Recently, the team at Flickr has been working to improve photo search. Before our work began, Flickr only knew about photo metadata — information about the photo included in camera-generated EXIF data, plus any labels the photo owner added manually like tags, titles, and descriptions. Ironically, Flickr has never before been able to “see” what’s in the photograph itself.
Over time, many of us have started taking more photos, and it has become routine — especially with the launch last year of our free terabyte* — for users to have many un-curated photos with little or no metadata. This has made it difficult in some cases to find photos, either your own or from others.
So for the first time, Flickr has started looking at the photo itself**. Last week, the Flickr team presented this technology at the May meeting of the San Francisco Hadoop User’s Group at our new offices in San Francisco. The presentation focuses on how we scaled computer vision and deep learning algorithms to Flickr’s multi-billion image collection using technologies like Apache Hadoop and Storm. (In a future post here, we’ll describe the learning and vision systems themselves in more detail.)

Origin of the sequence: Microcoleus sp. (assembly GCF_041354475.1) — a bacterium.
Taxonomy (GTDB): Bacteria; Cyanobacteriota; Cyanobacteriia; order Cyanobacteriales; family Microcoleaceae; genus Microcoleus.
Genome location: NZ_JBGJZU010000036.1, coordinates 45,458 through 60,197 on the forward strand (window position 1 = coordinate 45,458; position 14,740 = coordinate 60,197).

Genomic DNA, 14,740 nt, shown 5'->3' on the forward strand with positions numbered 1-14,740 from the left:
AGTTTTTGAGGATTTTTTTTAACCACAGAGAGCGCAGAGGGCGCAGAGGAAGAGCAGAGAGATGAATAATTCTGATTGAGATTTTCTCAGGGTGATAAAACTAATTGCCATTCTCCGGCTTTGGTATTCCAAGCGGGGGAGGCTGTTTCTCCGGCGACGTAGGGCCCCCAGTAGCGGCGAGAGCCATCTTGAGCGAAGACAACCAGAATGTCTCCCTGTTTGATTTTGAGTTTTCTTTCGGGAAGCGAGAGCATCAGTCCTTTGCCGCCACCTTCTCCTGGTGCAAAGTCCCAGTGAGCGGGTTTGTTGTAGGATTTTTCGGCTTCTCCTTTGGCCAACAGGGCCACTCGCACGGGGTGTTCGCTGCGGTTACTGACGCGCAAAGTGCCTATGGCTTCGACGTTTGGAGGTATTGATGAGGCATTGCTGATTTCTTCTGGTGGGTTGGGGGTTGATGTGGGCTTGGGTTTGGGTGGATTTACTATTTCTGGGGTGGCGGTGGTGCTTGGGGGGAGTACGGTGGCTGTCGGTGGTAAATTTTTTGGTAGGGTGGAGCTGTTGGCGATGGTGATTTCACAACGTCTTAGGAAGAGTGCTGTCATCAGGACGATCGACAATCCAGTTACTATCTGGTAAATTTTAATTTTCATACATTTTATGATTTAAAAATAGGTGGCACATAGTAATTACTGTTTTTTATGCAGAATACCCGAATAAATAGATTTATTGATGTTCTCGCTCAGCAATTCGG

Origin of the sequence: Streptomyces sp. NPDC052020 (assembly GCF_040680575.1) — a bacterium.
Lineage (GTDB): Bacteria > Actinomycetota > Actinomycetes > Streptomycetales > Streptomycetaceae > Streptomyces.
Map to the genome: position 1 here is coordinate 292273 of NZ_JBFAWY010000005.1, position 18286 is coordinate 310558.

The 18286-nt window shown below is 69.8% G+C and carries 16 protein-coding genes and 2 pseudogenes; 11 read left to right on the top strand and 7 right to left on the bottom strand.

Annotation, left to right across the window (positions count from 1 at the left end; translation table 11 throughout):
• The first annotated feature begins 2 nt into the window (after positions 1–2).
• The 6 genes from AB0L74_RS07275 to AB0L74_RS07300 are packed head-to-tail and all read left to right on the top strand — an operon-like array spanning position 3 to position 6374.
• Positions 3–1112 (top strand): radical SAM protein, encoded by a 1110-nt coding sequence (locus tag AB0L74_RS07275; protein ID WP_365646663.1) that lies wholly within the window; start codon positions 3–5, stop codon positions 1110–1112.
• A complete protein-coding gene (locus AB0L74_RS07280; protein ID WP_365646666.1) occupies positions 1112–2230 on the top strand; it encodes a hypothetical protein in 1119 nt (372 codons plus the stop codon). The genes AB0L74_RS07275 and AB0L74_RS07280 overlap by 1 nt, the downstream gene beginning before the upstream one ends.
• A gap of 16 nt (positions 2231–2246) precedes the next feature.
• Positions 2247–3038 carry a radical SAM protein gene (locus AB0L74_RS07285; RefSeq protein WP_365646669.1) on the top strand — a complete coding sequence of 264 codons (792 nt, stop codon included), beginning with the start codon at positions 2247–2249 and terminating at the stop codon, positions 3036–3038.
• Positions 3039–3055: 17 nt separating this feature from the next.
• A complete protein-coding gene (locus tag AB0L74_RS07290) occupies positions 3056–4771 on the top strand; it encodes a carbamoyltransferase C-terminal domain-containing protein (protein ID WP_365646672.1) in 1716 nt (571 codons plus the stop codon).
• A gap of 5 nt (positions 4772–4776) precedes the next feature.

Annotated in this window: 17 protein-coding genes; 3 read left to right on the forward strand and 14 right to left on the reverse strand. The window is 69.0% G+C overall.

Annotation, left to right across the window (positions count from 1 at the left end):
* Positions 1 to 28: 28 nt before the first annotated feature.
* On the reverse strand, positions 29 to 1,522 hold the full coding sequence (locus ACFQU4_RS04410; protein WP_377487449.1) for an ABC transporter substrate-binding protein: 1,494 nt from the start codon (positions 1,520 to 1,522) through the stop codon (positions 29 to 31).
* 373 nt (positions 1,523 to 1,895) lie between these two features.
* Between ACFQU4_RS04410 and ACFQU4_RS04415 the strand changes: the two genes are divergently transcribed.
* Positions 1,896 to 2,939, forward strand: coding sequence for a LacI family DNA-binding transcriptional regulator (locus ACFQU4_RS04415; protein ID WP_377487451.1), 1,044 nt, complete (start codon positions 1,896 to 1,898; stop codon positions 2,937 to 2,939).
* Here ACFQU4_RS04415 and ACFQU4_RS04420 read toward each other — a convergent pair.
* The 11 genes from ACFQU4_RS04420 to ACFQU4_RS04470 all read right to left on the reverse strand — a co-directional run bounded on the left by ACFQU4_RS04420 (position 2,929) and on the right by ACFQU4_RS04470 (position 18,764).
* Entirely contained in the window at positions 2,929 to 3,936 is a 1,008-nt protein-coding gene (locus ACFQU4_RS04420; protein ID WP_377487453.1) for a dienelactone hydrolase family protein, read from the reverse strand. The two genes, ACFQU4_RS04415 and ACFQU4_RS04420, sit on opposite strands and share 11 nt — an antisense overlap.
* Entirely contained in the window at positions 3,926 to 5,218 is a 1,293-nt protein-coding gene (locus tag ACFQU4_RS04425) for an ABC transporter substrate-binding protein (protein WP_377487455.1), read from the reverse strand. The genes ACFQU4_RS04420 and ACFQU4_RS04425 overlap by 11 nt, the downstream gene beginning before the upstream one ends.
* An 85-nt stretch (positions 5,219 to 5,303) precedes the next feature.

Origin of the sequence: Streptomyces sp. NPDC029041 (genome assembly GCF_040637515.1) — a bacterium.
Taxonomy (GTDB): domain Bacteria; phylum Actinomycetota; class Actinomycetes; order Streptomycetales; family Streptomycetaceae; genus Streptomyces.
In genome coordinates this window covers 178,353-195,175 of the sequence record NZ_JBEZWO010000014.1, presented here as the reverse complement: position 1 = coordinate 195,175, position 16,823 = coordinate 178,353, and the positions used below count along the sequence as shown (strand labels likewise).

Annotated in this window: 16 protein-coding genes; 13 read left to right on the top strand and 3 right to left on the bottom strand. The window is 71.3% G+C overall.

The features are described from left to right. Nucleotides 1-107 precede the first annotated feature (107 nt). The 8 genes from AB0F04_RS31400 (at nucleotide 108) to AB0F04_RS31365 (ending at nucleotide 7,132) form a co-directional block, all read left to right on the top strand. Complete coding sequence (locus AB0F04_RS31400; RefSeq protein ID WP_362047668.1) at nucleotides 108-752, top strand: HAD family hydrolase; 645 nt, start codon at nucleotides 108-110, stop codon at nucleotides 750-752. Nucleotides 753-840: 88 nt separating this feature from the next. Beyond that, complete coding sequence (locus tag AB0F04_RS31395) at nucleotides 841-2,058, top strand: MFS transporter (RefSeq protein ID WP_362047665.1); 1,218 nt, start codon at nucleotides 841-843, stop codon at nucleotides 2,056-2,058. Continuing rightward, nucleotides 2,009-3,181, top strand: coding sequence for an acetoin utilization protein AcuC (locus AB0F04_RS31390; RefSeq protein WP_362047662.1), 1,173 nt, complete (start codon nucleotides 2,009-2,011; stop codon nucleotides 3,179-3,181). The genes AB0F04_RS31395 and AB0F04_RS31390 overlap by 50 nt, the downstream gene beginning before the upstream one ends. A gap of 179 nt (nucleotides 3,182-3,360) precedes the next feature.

Slides available here: Flickr: Computer vision at scale with Hadoop and Storm.
Thanks very much to Amit Nithian and Krista Wiederhold (organizers of the SFHUG meetup) for giving us a chance to share our work.
If you’d like to work on interesting challenges like this at Flickr in San Francisco, we’d like to talk to you! Please look here for more information: http://www.flickr.com/jobs
* Today is the first anniversary of the terabyte!
** Your photos are processed by computers – no humans look at them. The automatic tagging data is also protected by your privacy settings.